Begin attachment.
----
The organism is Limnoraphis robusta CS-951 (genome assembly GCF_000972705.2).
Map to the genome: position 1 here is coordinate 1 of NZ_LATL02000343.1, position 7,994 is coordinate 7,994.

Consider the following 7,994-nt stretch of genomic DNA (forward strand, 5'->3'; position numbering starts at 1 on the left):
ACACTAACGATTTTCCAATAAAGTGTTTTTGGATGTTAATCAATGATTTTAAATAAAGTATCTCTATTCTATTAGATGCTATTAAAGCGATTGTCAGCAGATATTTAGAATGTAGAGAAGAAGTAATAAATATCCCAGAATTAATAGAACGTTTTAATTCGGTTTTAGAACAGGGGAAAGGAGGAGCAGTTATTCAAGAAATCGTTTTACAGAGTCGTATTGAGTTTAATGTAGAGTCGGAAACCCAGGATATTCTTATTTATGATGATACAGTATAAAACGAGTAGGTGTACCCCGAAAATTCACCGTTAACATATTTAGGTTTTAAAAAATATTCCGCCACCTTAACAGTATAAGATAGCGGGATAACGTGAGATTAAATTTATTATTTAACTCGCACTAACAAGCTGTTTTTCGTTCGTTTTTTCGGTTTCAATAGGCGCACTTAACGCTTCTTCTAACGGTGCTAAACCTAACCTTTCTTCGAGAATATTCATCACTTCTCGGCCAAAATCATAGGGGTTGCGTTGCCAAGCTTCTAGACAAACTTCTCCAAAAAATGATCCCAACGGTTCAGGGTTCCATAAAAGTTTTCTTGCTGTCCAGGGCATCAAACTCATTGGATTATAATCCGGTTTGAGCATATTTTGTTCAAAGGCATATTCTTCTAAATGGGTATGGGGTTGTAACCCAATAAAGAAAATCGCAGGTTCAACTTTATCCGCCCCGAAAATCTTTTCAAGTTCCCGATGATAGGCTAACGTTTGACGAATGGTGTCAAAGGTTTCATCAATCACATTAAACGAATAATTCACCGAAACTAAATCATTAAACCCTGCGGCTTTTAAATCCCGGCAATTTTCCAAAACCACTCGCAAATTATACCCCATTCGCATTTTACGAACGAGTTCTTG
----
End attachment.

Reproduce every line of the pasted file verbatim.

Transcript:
The organism is Limnoraphis robusta CS-951 (genome assembly GCF_000972705.2).
Map to the genome: position 1 here is coordinate 1 of NZ_LATL02000343.1, position 7,994 is coordinate 7,994.

Consider the following 7,994-nt stretch of genomic DNA (forward strand, 5'->3'; position numbering starts at 1 on the left):
ACACTAACGATTTTCCAATAAAGTGTTTTTGGATGTTAATCAATGATTTTAAATAAAGTATCTCTATTCTATTAGATGCTATTAAAGCGATTGTCAGCAGATATTTAGAATGTAGAGAAGAAGTAATAAATATCCCAGAATTAATAGAACGTTTTAATTCGGTTTTAGAACAGGGGAAAGGAGGAGCAGTTATTCAAGAAATCGTTTTACAGAGTCGTATTGAGTTTAATGTAGAGTCGGAAACCCAGGATATTCTTATTTATGATGATACAGTATAAAACGAGTAGGTGTACCCCGAAAATTCACCGTTAACATATTTAGGTTTTAAAAAATATTCCGCCACCTTAACAGTATAAGATAGCGGGATAACGTGAGATTAAATTTATTATTTAACTCGCACTAACAAGCTGTTTTTCGTTCGTTTTTTCGGTTTCAATAGGCGCACTTAACGCTTCTTCTAACGGTGCTAAACCTAACCTTTCTTCGAGAATATTCATCACTTCTCGGCCAAAATCATAGGGGTTGCGTTGCCAAGCTTCTAGACAAACTTCTCCAAAAAATGATCCCAACGGTTCAGGGTTCCATAAAAGTTTTCTTGCTGTCCAGGGCATCAAACTCATTGGATTATAATCCGGTTTGAGCATATTTTGTTCAAAGGCATATTCTTCTAAATGGGTATGGGGTTGTAACCCAATAAAGAAAATCGCAGGTTCAACTTTATCCGCCCCGAAAATCTTTTCAAGTTCCCGATGATAGGCTAACGTTTGACGAATGGTGTCAAAGGTTTCATCAATCACATTAAACGAATAATTCACCGAAACTAAATCATTAAACCCTGCGGCTTTTAAATCCCGGCAATTTTCCAAAACCACTCGCAAATTATACCCCATTCGCATTTTACGAACGAGTTCTTG